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In a nutshell, the GDPR is a European Union regulation that outlines how companies, governments and other data processors must manage people’s data. It probably applies to you if you do business in the EU, or if you collect or store information about European citizens.
The GDPR grants individuals (who it calls data subjects) the right to see whether their data is being collected, see a record of that data, and correct any inaccuracies in the data. The process by which someone can request this info is called a Data Subject Request, and businesses under GDPR need to have a system in place to handle these quickly.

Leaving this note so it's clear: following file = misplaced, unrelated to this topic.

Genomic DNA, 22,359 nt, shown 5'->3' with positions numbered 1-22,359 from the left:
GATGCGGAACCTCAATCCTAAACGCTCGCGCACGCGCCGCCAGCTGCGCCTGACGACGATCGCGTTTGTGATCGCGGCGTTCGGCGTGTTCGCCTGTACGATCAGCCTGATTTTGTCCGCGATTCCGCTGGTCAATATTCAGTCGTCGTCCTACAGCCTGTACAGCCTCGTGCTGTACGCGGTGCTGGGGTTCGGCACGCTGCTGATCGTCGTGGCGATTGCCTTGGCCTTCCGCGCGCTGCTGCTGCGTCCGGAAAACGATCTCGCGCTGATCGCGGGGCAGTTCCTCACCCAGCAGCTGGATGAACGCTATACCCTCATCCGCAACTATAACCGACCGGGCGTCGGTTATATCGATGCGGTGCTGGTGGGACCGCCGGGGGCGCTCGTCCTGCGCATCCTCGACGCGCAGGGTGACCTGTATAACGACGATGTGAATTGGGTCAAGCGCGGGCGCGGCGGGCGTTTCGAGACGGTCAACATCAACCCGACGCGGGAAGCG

There are a couple of other important powers the GDPR bestows. It lets individuals get their data erased (Right to Erasure), or forbid a controller from processing it (Right to be Forgotten). And it requires controllers to obtain explicit consent from individuals before they begin capturing their data. The last major pillar of GDPR concerns organizational practices. It sets out rules for how to collect and store data, and it also contains rules for responding to a data breach. Violations of GDPR are serious business, and EU regulators are permitted to impose a fine of up to 4% of global revenue on rule-breaking Data Processors. That’s a lot! For a more detailed explainer of the GDPR and its implications for business, check out this lucid Wall Street Journal explainer.